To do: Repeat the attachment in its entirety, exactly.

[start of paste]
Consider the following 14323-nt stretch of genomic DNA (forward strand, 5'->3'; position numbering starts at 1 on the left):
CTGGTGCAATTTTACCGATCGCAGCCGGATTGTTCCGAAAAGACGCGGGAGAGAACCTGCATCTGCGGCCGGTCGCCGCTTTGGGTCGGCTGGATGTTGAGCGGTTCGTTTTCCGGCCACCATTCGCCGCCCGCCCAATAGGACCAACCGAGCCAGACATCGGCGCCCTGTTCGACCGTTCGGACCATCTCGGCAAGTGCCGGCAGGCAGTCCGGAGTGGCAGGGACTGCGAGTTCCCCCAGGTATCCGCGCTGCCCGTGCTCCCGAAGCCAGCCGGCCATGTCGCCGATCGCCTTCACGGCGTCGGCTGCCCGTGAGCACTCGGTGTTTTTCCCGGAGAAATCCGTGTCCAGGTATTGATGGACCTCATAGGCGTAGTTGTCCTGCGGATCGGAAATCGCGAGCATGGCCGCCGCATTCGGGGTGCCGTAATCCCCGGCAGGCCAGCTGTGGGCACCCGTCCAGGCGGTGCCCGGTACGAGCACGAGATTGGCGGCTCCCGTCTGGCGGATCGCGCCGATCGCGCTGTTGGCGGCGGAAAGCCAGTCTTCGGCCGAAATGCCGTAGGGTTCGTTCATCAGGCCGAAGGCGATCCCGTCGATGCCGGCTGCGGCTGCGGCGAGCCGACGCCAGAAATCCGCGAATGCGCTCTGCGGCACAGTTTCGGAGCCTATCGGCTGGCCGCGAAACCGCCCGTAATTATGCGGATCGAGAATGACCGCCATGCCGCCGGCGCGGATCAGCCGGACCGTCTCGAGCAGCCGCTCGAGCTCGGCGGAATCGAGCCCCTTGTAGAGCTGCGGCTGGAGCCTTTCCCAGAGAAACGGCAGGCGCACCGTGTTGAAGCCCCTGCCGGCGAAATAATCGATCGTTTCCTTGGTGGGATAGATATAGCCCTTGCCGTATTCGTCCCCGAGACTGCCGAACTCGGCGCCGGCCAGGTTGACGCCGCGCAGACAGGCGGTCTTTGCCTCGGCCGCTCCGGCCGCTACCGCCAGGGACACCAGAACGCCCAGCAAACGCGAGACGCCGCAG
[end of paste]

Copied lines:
Consider the following 14323-nt stretch of genomic DNA (forward strand, 5'->3'; position numbering starts at 1 on the left):
CTGGTGCAATTTTACCGATCGCAGCCGGATTGTTCCGAAAAGACGCGGGAGAGAACCTGCATCTGCGGCCGGTCGCCGCTTTGGGTCGGCTGGATGTTGAGCGGTTCGTTTTCCGGCCACCATTCGCCGCCCGCCCAATAGGACCAACCGAGCCAGACATCGGCGCCCTGTTCGACCGTTCGGACCATCTCGGCAAGTGCCGGCAGGCAGTCCGGAGTGGCAGGGACTGCGAGTTCCCCCAGGTATCCGCGCTGCCCGTGCTCCCGAAGCCAGCCGGCCATGTCGCCGATCGCCTTCACGGCGTCGGCTGCCCGTGAGCACTCGGTGTTTTTCCCGGAGAAATCCGTGTCCAGGTATTGATGGACCTCATAGGCGTAGTTGTCCTGCGGATCGGAAATCGCGAGCATGGCCGCCGCATTCGGGGTGCCGTAATCCCCGGCAGGCCAGCTGTGGGCACCCGTCCAGGCGGTGCCCGGTACGAGCACGAGATTGGCGGCTCCCGTCTGGCGGATCGCGCCGATCGCGCTGTTGGCGGCGGAAAGCCAGTCTTCGGCCGAAATGCCGTAGGGTTCGTTCATCAGGCCGAAGGCGATCCCGTCGATGCCGGCTGCGGCTGCGGCGAGCCGACGCCAGAAATCCGCGAATGCGCTCTGCGGCACAGTTTCGGAGCCTATCGGCTGGCCGCGAAACCGCCCGTAATTATGCGGATCGAGAATGACCGCCATGCCGCCGGCGCGGATCAGCCGGACCGTCTCGAGCAGCCGCTCGAGCTCGGCGGAATCGAGCCCCTTGTAGAGCTGCGGCTGGAGCCTTTCCCAGAGAAACGGCAGGCGCACCGTGTTGAAGCCCCTGCCGGCGAAATAATCGATCGTTTCCTTGGTGGGATAGATATAGCCCTTGCCGTATTCGTCCCCGAGACTGCCGAACTCGGCGCCGGCCAGGTTGACGCCGCGCAGACAGGCGGTCTTTGCCTCGGCCGCTCCGGCCGCTACCGCCAGGGACACCAGAACGCCCAGCAAACGCGAGACGCCGCAG